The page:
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Things Can Hardly Get Worse In Zimbabwe

Robert and Grace Mugabe
Robert and Grace Mugabe in 2013. Photo by Wikimedia Commons user DandjkRoberts.

I have been following the news for half a century, ever since my fifth-grade teacher made the entire class subscribe to The New York Times. And there has never been a time in my memory when the news coming out of present-day Zimbabwe wasn’t either bad or worse.

The country’s sad history of colonialism, apartheid and autocratic repression goes back well before my memory, of course – all the way back to Cecil Rhodes, for whom the area was once named. Rhodes’ mining operation led to years of warfare, culminating in the United Kingdom’s annexation of the region in 1923. As with many struggles for self-determination in former colonial areas, the country’s civil war in the 1960s and ‘70s became a Cold War proxy. According to government statistics, more than 20,000 died, including more than 8,000 civilians.

White rule ended in 1980, more than a decade before similar progress occurred in nearby South Africa. But while democracy – imperfect and immature, granted, but genuine – took root in South Africa, it never had a chance in Zimbabwe.

The reasons are complex, but perhaps the most critical factor was leadership. South Africa had Nelson Mandela; Zimbabwe had no such inspirational figure. Instead, its people had Robert Mugabe, who in the decades since has become globally synonymous with misrule.

Despite a communist background, Mugabe at first sold himself as the more pro-Western and pro-democratic of two prospective leaders as Zimbabwe moved toward self-determination. But as early as 1982, he demonstrated that he was willing to take violent measures against his opposition; he accused his major rival of plotting a coup and launched a massacre in the Matabeleland region of his own nation, largely focused on the ethnic minority of which his rival was a part. By the late 1980s, Mugabe had consolidated his power and shepherded his country toward a de facto one-party political system.

Not only was Mugabe ruthless, he was notorious for corruption and social mismanagement. His “land reform” program seized about 4,500 commercial farms and handed them over to senior party officials, who did not know how to manage the operations, or to small-time producers without the resources to keep the farms thriving. The result is that, in a country once so food-rich it was called “Africa’s breadbasket,” today about a quarter of the population requires food aid to survive.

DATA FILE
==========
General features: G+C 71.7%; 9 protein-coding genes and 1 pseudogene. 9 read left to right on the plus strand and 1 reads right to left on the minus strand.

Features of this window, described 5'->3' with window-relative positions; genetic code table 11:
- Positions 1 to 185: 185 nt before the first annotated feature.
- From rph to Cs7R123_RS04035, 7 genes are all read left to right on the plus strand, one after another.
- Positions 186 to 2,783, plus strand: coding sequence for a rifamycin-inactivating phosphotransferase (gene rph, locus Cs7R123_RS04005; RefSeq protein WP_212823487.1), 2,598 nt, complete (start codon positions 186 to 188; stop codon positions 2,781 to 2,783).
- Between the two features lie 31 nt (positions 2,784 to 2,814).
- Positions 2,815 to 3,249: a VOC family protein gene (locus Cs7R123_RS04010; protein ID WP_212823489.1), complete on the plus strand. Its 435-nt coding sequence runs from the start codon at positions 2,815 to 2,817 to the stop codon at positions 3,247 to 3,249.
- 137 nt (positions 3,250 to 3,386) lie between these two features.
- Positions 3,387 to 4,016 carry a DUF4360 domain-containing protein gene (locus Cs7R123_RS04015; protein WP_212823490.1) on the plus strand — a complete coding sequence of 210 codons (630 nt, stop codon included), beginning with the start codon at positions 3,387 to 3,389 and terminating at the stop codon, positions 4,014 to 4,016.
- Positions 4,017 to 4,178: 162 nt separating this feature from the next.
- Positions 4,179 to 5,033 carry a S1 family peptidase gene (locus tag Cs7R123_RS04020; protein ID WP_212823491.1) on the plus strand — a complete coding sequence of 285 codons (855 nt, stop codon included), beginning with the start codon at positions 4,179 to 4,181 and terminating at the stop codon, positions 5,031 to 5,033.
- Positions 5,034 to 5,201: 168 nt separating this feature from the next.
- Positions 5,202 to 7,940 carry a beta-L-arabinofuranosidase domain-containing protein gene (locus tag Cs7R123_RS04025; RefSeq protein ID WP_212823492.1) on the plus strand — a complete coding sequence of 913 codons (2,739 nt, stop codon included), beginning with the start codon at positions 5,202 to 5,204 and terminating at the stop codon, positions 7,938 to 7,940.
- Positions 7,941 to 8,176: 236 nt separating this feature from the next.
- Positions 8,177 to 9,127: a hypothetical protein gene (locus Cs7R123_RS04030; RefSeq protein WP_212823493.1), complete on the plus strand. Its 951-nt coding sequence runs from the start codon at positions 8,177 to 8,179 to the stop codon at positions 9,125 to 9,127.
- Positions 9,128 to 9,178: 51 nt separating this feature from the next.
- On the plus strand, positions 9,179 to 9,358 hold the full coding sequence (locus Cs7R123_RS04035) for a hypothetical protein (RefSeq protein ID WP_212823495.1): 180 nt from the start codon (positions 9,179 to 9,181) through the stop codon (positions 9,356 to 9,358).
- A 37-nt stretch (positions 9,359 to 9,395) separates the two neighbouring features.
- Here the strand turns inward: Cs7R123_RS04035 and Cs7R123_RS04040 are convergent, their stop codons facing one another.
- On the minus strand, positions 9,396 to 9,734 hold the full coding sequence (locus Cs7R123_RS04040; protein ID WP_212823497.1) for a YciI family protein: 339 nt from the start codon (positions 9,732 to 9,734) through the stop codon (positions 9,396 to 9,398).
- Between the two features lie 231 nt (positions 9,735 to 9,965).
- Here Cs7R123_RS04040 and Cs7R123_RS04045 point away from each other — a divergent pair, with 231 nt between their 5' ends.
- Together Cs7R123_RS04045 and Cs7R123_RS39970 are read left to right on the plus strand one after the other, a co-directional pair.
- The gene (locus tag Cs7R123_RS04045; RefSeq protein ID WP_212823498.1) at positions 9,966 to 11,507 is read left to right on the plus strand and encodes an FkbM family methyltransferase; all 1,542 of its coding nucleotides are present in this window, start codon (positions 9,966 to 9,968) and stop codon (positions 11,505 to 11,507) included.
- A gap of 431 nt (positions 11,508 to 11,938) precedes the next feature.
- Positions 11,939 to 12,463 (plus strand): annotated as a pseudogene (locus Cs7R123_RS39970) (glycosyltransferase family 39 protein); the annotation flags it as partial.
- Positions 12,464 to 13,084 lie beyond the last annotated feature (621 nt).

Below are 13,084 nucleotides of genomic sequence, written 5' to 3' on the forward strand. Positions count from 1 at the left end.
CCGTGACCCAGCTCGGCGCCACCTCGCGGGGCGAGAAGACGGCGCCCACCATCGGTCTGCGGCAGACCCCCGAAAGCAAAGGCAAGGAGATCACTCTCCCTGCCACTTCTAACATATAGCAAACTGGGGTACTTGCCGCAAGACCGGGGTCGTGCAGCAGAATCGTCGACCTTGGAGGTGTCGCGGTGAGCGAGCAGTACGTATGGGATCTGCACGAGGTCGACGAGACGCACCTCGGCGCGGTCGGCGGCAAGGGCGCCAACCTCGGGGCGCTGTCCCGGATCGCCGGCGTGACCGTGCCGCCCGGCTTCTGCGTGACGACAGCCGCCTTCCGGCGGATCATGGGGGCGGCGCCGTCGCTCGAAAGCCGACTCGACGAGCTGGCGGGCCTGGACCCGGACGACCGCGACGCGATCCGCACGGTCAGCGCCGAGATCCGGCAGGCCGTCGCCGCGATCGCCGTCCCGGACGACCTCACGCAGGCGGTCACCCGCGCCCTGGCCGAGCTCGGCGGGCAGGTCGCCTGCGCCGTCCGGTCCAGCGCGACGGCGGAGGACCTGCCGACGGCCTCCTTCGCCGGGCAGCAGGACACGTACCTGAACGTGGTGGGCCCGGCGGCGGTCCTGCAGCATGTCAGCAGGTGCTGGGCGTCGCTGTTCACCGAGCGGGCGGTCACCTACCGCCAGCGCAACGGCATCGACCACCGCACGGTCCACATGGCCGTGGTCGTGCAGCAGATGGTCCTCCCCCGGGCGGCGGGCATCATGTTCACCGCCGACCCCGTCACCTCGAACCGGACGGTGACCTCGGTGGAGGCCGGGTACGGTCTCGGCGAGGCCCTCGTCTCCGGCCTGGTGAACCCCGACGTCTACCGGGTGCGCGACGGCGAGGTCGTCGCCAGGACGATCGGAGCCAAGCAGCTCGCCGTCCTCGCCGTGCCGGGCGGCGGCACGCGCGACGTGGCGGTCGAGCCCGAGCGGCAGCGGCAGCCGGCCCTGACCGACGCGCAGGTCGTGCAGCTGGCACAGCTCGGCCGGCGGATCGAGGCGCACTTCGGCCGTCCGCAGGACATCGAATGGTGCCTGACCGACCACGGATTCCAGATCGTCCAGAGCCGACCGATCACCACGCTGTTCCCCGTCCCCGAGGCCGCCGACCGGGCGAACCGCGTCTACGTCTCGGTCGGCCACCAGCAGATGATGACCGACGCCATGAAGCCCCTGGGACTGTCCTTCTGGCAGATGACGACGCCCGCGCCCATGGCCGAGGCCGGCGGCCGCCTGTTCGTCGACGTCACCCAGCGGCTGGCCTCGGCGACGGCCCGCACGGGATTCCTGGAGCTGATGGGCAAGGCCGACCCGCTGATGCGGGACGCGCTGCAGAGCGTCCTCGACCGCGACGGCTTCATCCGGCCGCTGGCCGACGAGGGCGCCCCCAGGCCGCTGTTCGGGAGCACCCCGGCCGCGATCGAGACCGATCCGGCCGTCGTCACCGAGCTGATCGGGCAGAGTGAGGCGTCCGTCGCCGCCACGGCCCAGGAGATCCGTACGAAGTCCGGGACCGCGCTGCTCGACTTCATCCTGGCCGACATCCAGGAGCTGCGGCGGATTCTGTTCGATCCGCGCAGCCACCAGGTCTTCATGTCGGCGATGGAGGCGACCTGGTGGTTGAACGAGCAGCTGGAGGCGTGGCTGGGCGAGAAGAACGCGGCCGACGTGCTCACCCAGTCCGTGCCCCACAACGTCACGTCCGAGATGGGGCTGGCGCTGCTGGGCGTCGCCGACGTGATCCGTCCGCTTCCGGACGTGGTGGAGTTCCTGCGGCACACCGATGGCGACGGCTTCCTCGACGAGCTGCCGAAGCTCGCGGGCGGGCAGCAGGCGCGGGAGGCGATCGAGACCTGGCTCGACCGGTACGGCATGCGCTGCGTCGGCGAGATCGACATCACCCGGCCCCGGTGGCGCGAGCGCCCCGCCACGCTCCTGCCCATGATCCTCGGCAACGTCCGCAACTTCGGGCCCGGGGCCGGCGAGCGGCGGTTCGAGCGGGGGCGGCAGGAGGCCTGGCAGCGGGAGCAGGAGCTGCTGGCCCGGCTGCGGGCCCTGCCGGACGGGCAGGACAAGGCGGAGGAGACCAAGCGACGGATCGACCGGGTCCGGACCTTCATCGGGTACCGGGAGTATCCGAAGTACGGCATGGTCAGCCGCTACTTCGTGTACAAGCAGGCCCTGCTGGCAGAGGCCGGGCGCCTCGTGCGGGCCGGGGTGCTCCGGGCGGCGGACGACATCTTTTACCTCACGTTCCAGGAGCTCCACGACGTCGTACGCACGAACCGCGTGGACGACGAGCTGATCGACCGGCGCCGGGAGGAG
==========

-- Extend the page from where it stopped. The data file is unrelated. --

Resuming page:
Over time, Mugabe became increasingly brazen about suppressing political dissent. Morgan Tsvangirai, a politician from a rival party, made significant progress in opposing Mugabe in the early 2000s, only to be thwarted by a campaign of voter intimidation, media censorship and fraud. Tsvangirai ran against Mugabe a second time in 2008, and almost certainly would have won a free election. Instead, Mugabe’s political party ran violent interference that left hundreds of Zimbabweans dead, jailed or missing.

Now, after 37 years in power, 93-year-old Mugabe was laying the groundwork to pass control to his much-younger wife and her offspring. Former Vice President Emmerson Mnangagwa, formerly seen as the most likely candidate to succeed Mugabe, was removed from office in early November. Observers suggested this decision cleared the way for 52-year-old Grace Mugabe to take over as the heir apparent. It seemed Mugabe was moving toward establishing a family dynasty.

The nation’s military intervened. While the leaders nominally kept Mugabe in power, at least in the coup’s opening hours, it seems likely that he will be a figurehead at best – if he survives the transfer, physically and politically, at all. As of this writing, Mugabe was under house arrest in Harare, Zimbabwe’s capital. Grace Mugabe’s whereabouts are unknown, though there has been speculation that she fled to Namibia. The military has, however, arrested several of her high-profile supporters within Mugabe’s Zanu-PF party.

Mnangagwa has strong military support, so it is possible that this action may be a bid to put him back in line for the presidency. Regardless, the army has claimed that “this is not a military takeover of government.” Yet soldiers took control of the parliament buildings, state television, the Harare airport and Mugabe’s home. It is too early to say how events will continue to unfold.

Military coups are not, in the main, good things. In a real democracy, the armed forces are meant to serve society; coups often invert that arrangement. But sometimes there is no other practical choice, and the only sensible course is to hope for minimal bloodshed and prompt establishment of genuine freedom. Such an outcome is far from guaranteed in Zimbabwe. But for that nation’s unfortunate and long-suffering population, things could scarcely get worse. I’m ready to finally hear some good news from the place.

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